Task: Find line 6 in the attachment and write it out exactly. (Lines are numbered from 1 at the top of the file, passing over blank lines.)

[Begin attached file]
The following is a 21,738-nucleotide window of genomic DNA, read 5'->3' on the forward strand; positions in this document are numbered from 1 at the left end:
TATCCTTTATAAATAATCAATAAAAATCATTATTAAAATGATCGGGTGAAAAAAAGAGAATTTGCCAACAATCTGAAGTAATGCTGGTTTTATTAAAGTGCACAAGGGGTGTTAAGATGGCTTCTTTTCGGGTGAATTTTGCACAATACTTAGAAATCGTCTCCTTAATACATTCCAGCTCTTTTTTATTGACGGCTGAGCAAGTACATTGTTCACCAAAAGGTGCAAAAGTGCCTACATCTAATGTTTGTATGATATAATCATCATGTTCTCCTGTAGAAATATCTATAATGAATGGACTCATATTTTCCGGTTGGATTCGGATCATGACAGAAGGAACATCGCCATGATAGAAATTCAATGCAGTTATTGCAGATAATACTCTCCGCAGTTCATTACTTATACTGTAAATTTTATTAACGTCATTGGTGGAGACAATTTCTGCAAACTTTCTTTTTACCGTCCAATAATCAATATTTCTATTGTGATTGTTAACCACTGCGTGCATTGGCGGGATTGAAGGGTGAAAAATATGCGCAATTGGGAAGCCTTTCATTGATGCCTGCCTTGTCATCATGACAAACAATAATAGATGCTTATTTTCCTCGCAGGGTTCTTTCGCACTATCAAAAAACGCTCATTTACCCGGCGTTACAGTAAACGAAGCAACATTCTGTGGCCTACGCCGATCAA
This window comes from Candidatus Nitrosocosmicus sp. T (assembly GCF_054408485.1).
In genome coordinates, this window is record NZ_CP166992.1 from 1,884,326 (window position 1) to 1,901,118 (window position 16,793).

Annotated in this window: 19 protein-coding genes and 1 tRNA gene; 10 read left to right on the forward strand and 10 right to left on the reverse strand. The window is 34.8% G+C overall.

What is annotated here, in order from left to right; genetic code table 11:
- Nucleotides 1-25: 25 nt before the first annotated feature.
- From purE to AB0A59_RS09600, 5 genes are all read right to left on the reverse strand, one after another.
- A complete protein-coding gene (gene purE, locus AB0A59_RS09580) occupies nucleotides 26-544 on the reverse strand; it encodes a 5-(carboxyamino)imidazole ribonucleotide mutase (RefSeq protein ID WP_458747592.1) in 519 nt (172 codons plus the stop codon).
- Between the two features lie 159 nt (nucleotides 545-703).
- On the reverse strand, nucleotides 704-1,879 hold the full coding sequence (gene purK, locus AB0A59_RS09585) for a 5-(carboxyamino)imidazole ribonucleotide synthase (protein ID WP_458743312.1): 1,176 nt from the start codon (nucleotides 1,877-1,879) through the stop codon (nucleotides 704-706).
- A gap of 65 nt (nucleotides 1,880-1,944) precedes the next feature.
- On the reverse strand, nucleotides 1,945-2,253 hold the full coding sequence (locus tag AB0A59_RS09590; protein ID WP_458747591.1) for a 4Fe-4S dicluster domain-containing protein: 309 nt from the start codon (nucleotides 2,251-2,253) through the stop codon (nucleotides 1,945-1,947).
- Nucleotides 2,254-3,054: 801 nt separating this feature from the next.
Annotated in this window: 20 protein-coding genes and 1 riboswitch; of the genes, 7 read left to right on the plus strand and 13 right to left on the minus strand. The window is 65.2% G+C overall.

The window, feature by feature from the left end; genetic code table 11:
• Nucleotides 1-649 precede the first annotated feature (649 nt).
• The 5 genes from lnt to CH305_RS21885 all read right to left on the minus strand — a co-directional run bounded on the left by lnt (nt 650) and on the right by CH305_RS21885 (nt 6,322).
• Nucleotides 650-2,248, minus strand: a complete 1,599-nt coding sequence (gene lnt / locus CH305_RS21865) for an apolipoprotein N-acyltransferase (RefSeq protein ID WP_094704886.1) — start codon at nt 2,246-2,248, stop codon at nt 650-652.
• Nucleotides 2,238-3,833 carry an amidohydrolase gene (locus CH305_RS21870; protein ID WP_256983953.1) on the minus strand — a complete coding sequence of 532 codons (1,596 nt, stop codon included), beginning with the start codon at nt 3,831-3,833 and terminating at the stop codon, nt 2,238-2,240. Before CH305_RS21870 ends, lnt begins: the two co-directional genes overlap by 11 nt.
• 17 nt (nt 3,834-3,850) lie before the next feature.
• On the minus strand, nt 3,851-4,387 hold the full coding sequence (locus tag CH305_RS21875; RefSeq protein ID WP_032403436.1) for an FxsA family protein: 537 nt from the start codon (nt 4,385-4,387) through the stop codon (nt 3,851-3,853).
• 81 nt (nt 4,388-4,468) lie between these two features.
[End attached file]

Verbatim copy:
What is annotated here, in order from left to right; genetic code table 11: